By Chris Swingle
For most of his working life, Charles of Florida took pride in his identity as a hard-driving professional. At different times, he ran a jewelry repair shop, directed campaigns for the United Way, and worked around the clock as a political fund-raiser.
“I enjoyed the power and the prestige, and I enjoyed the money,” the 58-year-old says.
That all changed when he hit a wall of depression seven years ago. He couldn’t stop crying. Everything felt threatening. Diagnosed with bipolar disorder, he realized the high energy and workaholic tendency he’d had since his early teens were hypomanic symptoms.
Since then, Charles has been able to manage only slow-paced, part-time work. He puts in about 10 hours a week posting sermons and other information on two church websites.
Financially, “it’s been like falling off a cliff,” he says. No more expensive cars, fine clothes, and vacations in the Caribbean. His savings are gone and he depends on food stamps and government support. On top of that, he’s traveling a long road of redefining himself in terms beyond, “So, what do you do?”
Kathleen, 45, of Connecticut, was diagnosed with bipolar disorder when she became manic during her first year at Harvard Law School. With her degree in hand and her disorder under treatment, she thought representing clients at a legal aid program would be her dream job. Then she was voluntarily hospitalized five times over 18 months for depression. It became obvious that she couldn’t stay in that line of work and stay in balance.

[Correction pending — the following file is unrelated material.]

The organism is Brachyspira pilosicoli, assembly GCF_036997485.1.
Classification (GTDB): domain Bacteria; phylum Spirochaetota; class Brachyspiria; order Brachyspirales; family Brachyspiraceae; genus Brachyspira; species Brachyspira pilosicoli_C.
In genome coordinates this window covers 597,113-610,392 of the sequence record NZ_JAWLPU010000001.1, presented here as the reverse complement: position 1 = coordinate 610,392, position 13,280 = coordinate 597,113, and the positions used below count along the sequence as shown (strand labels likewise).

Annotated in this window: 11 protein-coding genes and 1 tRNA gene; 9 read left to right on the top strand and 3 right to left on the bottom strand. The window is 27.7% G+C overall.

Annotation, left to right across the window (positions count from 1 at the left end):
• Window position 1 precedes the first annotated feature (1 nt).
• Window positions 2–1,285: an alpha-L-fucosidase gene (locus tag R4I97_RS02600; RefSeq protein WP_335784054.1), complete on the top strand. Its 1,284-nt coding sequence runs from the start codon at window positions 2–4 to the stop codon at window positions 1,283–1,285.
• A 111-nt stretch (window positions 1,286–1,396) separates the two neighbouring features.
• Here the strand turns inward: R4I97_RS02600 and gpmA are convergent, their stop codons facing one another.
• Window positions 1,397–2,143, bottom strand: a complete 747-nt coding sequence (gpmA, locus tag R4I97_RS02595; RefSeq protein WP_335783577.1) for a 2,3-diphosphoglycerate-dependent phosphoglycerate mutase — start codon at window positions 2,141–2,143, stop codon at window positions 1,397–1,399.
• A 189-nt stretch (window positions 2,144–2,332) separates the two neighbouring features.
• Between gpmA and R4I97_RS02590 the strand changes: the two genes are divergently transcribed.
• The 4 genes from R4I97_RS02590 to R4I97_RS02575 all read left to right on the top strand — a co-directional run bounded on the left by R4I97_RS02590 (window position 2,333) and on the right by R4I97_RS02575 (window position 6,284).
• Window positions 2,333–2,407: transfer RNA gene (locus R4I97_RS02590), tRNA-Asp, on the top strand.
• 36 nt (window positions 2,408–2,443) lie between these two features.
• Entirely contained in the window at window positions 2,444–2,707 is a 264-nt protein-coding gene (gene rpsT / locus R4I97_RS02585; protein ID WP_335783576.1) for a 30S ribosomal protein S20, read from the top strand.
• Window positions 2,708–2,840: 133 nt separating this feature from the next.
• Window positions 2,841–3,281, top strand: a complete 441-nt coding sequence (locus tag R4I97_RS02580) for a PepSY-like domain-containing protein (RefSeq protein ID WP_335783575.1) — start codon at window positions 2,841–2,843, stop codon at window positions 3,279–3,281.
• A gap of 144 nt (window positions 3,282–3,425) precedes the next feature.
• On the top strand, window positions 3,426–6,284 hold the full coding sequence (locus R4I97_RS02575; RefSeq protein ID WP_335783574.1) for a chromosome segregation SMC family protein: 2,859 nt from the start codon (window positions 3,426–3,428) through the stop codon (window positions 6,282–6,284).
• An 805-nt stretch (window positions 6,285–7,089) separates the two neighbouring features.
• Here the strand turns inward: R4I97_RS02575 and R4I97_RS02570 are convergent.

Now she’s thriving in a position with a legal aid hotline, she says, “doing a job I absolutely love.”
Like many people with bipolar disorder, Charles and Kathleen have learned that finding the right employment fit is a key to managing their mood disorder. Solutions vary from individual to individual: switching to a different type of job, scaling back to part-time employment, or taking on volunteer positions as a way to get the structure, socialization and satisfaction provided by work.
Multiple studies have found that a majority of people with bipolar don’t hold a paid job. In an analysis of work functioning that appeared in the February-March 2007 issue of Bipolar Disorders, Canadian researchers phrased it this way: “Employment rates are relatively low in this patient population.”. … [end of excerpt]
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